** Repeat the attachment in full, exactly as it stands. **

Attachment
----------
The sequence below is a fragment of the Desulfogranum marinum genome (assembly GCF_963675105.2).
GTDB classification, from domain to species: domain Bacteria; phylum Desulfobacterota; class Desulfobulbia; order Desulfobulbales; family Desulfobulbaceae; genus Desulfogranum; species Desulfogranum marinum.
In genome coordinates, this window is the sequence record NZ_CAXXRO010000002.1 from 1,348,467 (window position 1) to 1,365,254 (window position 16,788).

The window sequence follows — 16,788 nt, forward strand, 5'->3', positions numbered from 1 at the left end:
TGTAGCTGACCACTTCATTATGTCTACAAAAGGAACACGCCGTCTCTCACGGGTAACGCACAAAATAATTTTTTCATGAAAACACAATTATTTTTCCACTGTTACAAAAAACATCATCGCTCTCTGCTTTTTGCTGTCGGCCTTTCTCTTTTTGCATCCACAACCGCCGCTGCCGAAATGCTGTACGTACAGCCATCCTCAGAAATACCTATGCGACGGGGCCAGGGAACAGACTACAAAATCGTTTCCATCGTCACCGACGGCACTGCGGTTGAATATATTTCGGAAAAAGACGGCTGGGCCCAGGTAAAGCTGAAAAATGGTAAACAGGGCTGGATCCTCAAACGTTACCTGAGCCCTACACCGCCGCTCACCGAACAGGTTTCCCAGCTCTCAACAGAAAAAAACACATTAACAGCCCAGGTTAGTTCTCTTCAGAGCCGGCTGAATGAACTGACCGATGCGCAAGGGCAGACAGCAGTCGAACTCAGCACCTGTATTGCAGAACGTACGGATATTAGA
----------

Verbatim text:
The sequence below is a fragment of the Desulfogranum marinum genome (assembly GCF_963675105.2).
GTDB classification, from domain to species: domain Bacteria; phylum Desulfobacterota; class Desulfobulbia; order Desulfobulbales; family Desulfobulbaceae; genus Desulfogranum; species Desulfogranum marinum.
In genome coordinates, this window is the sequence record NZ_CAXXRO010000002.1 from 1,348,467 (window position 1) to 1,365,254 (window position 16,788).

The window sequence follows — 16,788 nt, forward strand, 5'->3', positions numbered from 1 at the left end:
TGTAGCTGACCACTTCATTATGTCTACAAAAGGAACACGCCGTCTCTCACGGGTAACGCACAAAATAATTTTTTCATGAAAACACAATTATTTTTCCACTGTTACAAAAAACATCATCGCTCTCTGCTTTTTGCTGTCGGCCTTTCTCTTTTTGCATCCACAACCGCCGCTGCCGAAATGCTGTACGTACAGCCATCCTCAGAAATACCTATGCGACGGGGCCAGGGAACAGACTACAAAATCGTTTCCATCGTCACCGACGGCACTGCGGTTGAATATATTTCGGAAAAAGACGGCTGGGCCCAGGTAAAGCTGAAAAATGGTAAACAGGGCTGGATCCTCAAACGTTACCTGAGCCCTACACCGCCGCTCACCGAACAGGTTTCCCAGCTCTCAACAGAAAAAAACACATTAACAGCCCAGGTTAGTTCTCTTCAGAGCCGGCTGAATGAACTGACCGATGCGCAAGGGCAGACAGCAGTCGAACTCAGCACCTGTATTGCAGAACGTACGGATATTAGA